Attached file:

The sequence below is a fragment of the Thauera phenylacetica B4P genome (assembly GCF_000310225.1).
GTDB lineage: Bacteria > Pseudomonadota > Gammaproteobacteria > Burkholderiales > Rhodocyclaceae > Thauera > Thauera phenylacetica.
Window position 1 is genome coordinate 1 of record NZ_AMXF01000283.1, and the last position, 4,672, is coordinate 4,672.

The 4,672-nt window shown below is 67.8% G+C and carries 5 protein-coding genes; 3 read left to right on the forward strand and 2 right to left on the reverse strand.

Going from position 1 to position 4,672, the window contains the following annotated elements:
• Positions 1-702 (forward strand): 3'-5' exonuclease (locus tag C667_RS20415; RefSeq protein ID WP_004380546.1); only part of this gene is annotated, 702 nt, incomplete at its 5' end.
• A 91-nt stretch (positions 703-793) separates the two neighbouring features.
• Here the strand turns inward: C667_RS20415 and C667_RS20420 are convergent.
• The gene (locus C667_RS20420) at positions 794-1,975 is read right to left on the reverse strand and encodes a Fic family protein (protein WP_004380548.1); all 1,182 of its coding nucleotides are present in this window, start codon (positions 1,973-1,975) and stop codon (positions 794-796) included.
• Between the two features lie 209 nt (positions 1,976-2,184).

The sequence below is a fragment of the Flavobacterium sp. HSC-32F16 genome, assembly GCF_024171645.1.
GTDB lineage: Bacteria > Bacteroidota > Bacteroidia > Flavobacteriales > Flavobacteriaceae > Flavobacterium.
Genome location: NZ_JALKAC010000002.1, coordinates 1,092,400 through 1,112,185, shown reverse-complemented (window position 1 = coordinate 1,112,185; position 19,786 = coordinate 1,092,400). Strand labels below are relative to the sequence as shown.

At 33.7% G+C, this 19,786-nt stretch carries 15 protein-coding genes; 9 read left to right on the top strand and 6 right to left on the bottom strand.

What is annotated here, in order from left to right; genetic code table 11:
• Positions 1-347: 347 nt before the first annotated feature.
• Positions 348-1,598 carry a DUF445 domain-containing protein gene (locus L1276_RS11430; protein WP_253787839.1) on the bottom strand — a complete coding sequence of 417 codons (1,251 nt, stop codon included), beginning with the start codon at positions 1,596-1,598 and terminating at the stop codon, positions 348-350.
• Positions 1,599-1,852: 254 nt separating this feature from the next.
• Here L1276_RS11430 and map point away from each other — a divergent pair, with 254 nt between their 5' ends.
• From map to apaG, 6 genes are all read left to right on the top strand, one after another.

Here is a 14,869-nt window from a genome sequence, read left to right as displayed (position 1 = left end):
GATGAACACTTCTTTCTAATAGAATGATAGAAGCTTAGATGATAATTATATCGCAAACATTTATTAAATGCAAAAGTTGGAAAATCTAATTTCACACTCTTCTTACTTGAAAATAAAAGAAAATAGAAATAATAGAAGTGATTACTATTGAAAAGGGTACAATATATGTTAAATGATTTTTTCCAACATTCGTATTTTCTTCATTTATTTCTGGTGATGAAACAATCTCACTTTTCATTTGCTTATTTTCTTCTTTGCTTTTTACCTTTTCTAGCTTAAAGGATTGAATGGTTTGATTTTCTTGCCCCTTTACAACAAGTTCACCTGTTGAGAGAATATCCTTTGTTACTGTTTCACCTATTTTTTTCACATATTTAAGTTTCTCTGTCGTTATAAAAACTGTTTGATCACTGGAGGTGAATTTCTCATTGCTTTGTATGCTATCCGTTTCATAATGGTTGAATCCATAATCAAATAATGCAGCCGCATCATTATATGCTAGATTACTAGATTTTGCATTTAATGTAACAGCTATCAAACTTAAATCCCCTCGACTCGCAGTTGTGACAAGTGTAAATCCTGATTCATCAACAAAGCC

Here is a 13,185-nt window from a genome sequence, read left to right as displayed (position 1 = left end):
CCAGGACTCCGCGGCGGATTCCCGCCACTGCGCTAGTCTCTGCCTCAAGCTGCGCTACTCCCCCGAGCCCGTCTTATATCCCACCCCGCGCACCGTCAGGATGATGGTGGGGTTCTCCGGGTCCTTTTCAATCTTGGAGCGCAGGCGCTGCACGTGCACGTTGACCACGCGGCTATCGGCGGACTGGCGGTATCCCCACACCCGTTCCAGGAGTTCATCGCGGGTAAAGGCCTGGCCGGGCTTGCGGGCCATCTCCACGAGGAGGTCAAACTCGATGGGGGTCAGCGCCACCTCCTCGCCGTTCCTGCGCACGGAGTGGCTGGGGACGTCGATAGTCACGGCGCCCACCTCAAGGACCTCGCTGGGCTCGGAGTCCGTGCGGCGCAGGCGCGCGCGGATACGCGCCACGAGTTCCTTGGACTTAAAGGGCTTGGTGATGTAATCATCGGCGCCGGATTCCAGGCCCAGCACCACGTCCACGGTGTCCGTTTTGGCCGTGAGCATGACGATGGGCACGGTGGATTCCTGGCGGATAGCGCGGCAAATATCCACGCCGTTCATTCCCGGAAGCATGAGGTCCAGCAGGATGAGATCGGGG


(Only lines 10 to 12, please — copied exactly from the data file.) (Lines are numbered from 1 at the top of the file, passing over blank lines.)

• Between the two features lie 209 nt (positions 1,976-2,184).

The sequence below is a fragment of the Flavobacterium sp. HSC-32F16 genome, assembly GCF_024171645.1.
GTDB lineage: Bacteria > Bacteroidota > Bacteroidia > Flavobacteriales > Flavobacteriaceae > Flavobacterium.